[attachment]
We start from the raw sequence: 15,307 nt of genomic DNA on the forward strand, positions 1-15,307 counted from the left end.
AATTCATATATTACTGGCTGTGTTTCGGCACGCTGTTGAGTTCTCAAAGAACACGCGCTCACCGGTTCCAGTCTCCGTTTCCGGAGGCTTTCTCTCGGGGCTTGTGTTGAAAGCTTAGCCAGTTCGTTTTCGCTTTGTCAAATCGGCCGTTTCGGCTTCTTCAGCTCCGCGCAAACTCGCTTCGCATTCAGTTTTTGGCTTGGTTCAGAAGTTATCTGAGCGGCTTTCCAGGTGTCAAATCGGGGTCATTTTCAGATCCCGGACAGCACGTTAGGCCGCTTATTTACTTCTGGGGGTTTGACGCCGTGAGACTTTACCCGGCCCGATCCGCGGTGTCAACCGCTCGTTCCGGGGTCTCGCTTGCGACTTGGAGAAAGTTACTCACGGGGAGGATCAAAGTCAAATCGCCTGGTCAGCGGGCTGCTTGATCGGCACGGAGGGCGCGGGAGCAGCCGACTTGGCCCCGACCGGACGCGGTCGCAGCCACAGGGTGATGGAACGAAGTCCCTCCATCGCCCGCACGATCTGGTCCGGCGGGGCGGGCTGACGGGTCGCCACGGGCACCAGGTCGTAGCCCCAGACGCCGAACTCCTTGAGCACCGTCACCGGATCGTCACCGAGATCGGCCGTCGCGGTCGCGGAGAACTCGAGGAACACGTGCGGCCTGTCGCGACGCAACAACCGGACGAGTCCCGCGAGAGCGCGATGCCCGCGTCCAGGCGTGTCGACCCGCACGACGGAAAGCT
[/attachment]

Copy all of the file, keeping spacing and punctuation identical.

We start from the raw sequence: 15,307 nt of genomic DNA on the forward strand, positions 1-15,307 counted from the left end.
AATTCATATATTACTGGCTGTGTTTCGGCACGCTGTTGAGTTCTCAAAGAACACGCGCTCACCGGTTCCAGTCTCCGTTTCCGGAGGCTTTCTCTCGGGGCTTGTGTTGAAAGCTTAGCCAGTTCGTTTTCGCTTTGTCAAATCGGCCGTTTCGGCTTCTTCAGCTCCGCGCAAACTCGCTTCGCATTCAGTTTTTGGCTTGGTTCAGAAGTTATCTGAGCGGCTTTCCAGGTGTCAAATCGGGGTCATTTTCAGATCCCGGACAGCACGTTAGGCCGCTTATTTACTTCTGGGGGTTTGACGCCGTGAGACTTTACCCGGCCCGATCCGCGGTGTCAACCGCTCGTTCCGGGGTCTCGCTTGCGACTTGGAGAAAGTTACTCACGGGGAGGATCAAAGTCAAATCGCCTGGTCAGCGGGCTGCTTGATCGGCACGGAGGGCGCGGGAGCAGCCGACTTGGCCCCGACCGGACGCGGTCGCAGCCACAGGGTGATGGAACGAAGTCCCTCCATCGCCCGCACGATCTGGTCCGGCGGGGCGGGCTGACGGGTCGCCACGGGCACCAGGTCGTAGCCCCAGACGCCGAACTCCTTGAGCACCGTCACCGGATCGTCACCGAGATCGGCCGTCGCGGTCGCGGAGAACTCGAGGAACACGTGCGGCCTGTCGCGACGCAACAACCGGACGAGTCCCGCGAGAGCGCGATGCCCGCGTCCAGGCGTGTCGACCCGCACGACGGAAAGCT